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The Vodacom Ligue 1 is the top division of the Congolese Football Association, the umbrella organization of football in the Democratic Republic of the Congo. It was launched in 1958. In 2013, the game DC Motema Pembe - AS Vita Club with 80,000 football fans was the most visited in the Stade des Martyrs. The Vita Club is the most popular sports club in the DR Congo and in 2013 had the highest average number of visitors.
In 2010, the contest was renamed the Vodacom Super League after signing a five-year sponsorship deal with communications company Vodacom.
The Congolese Football Federation was founded in 1919 when the country was not independent. The team played in 1948 their first game as Belgian Congo against Northern Rhodesia, today's Zambia. The team recorded a 3-2 victory at home. DR Congo has been a FIFA member since 1962 and a member of the CAF since 1963. The first official match of the team took place on April 11, 1963 against Mauritania in the L'Amitié tournament in Dakar, Senegal. DR Congo won the game 6-0. The national team began in 1965 for the first time at the African Nations Cup.
The Democratic Republic of the Congo had their first international success at the 1968 African Nations Cup in Ethiopia when they defeated Ghana 1-0 in the final. The team's biggest win ever came on November 22, 1969, when they recorded a 10-1 home win against Zambia. Although a handful of Congolese players played in Europe (especially in Belgium) during those years, foreign players were rarely recalled for international missions. A rare exception was Julien Kialunda, who represented Zaire (as the country was called at the time) at the 1972 African Nations Cup when he played for Anderlecht.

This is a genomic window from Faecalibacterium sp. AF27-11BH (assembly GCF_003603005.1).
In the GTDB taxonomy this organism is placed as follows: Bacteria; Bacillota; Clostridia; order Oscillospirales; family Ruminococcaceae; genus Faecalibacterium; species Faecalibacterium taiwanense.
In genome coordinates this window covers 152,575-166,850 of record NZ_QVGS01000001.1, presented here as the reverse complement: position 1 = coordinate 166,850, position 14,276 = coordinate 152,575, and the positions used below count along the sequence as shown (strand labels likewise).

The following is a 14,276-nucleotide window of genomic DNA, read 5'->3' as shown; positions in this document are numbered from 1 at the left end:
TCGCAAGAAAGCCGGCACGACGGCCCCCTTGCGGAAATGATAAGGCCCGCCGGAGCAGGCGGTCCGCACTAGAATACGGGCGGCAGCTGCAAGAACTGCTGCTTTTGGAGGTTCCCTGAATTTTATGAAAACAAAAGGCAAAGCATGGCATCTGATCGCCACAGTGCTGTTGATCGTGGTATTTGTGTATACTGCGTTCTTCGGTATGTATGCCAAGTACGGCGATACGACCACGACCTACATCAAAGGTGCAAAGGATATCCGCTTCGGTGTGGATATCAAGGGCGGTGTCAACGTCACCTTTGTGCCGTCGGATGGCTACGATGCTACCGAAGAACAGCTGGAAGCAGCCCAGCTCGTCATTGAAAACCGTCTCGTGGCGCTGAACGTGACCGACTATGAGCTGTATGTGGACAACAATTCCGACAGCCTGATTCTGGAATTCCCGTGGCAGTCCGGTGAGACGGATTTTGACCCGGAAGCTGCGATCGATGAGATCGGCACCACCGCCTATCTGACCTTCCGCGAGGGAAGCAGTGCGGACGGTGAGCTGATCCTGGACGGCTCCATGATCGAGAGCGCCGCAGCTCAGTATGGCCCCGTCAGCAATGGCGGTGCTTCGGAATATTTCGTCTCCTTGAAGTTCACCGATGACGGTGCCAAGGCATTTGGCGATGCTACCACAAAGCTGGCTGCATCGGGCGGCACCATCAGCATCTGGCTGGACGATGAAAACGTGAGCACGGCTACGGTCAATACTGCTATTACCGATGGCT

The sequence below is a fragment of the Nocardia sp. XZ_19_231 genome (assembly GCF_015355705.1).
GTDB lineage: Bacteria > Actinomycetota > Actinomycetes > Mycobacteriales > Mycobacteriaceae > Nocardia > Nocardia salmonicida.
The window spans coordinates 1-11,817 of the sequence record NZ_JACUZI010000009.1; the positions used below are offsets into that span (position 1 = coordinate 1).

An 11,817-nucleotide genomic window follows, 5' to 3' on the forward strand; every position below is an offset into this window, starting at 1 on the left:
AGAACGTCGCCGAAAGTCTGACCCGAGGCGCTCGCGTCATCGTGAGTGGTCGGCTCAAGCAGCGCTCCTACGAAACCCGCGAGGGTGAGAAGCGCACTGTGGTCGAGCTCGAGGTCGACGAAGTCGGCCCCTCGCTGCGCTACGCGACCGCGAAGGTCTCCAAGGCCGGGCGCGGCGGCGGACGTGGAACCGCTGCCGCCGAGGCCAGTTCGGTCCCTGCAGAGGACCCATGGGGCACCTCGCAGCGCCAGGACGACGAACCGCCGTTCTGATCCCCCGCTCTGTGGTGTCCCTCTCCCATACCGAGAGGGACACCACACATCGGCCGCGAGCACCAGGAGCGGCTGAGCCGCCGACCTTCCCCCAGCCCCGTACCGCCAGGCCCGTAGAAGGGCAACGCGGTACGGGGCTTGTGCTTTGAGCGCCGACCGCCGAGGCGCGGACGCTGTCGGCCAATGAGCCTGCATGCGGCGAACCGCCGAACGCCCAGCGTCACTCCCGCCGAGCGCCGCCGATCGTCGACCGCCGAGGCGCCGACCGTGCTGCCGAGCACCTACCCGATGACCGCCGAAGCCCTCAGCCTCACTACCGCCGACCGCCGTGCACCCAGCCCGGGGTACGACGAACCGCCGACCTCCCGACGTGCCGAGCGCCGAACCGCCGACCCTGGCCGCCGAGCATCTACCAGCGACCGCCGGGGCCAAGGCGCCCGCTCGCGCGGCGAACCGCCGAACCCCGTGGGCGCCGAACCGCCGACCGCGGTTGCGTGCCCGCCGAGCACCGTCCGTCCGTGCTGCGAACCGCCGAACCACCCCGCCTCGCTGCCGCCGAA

The second continental title was awarded in 1974 at the African Nations Cup in Egypt. The Leopards scored a 2-1 win over Guinea, another 2-1 win over rival Congo and a 4-1 win over Mauritius. These results led Zaire to the semifinals, where they defeated hosts Egypt 3-2. In the final Zaire moved to Zambia 2-2. Therefore, the game was repeated two days later, where Zaire won the game 2-0. Zaire player Ndaye Mulamba was the top scorer with nine goals, which remains a record for the tournament. After that, the team returned to Zaire in the presidential plane and was lent by Mobutu Sese Seko.
Zaire was the first Sub-Saharan African team to compete in a World Cup and qualified for the 1974 tournament instead of the 1970 participating Morocco, defeating them 3-0 in Kinshasa in crucial qualifying. For this reason, Mobutu wanted to identify Zaire as a global player and paid billboards at the World Cup to publish messages such as "Zaire-Peace" and "Go to Zaire". During the tournament Zaire did not score goals and lost all his games, but gave credible performances against Scotland and Brazil. The 0-0 defeat against Yugoslavia, however, remains one of the worst World Cup defeats. A bizarre moment came in the match against Brazil; Defender Mwepu Ilunga, who saw a free kick 25 meters from the goal, ran out of the Zaire wall and kicked the ball up, earning a yellow card. This was voted the 17th largest World Cup moment in a Channel 4 poll. Ilunga stated that he was well aware of the rules and hoped to convince the referee to send him off. The intended red card would have been a protest against the authorities of his country, who were accused of taking away their income from the players. Many contemporary commentators instead took it as an example of the "naivety and indiscipline" of African football.
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